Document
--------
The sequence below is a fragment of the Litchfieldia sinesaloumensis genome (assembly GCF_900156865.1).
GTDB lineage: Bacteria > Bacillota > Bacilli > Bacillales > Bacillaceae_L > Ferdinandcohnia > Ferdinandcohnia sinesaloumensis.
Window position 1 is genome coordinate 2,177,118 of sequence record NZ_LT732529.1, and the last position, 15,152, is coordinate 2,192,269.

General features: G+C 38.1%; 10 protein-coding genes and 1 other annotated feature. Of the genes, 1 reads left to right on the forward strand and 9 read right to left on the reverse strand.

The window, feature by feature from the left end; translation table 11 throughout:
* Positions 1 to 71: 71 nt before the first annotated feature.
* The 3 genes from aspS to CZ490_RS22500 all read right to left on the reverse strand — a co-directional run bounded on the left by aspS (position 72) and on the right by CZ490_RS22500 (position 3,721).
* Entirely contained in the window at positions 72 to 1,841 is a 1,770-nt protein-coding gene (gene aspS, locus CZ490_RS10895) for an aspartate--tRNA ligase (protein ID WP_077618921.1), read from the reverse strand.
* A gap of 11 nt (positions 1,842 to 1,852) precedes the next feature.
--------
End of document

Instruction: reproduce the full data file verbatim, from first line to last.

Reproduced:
The sequence below is a fragment of the Litchfieldia sinesaloumensis genome (assembly GCF_900156865.1).
GTDB lineage: Bacteria > Bacillota > Bacilli > Bacillales > Bacillaceae_L > Ferdinandcohnia > Ferdinandcohnia sinesaloumensis.
Window position 1 is genome coordinate 2,177,118 of sequence record NZ_LT732529.1, and the last position, 15,152, is coordinate 2,192,269.

General features: G+C 38.1%; 10 protein-coding genes and 1 other annotated feature. Of the genes, 1 reads left to right on the forward strand and 9 read right to left on the reverse strand.

The window, feature by feature from the left end; translation table 11 throughout:
* Positions 1 to 71: 71 nt before the first annotated feature.
* The 3 genes from aspS to CZ490_RS22500 all read right to left on the reverse strand — a co-directional run bounded on the left by aspS (position 72) and on the right by CZ490_RS22500 (position 3,721).
* Entirely contained in the window at positions 72 to 1,841 is a 1,770-nt protein-coding gene (gene aspS, locus CZ490_RS10895) for an aspartate--tRNA ligase (protein ID WP_077618921.1), read from the reverse strand.
* A gap of 11 nt (positions 1,842 to 1,852) precedes the next feature.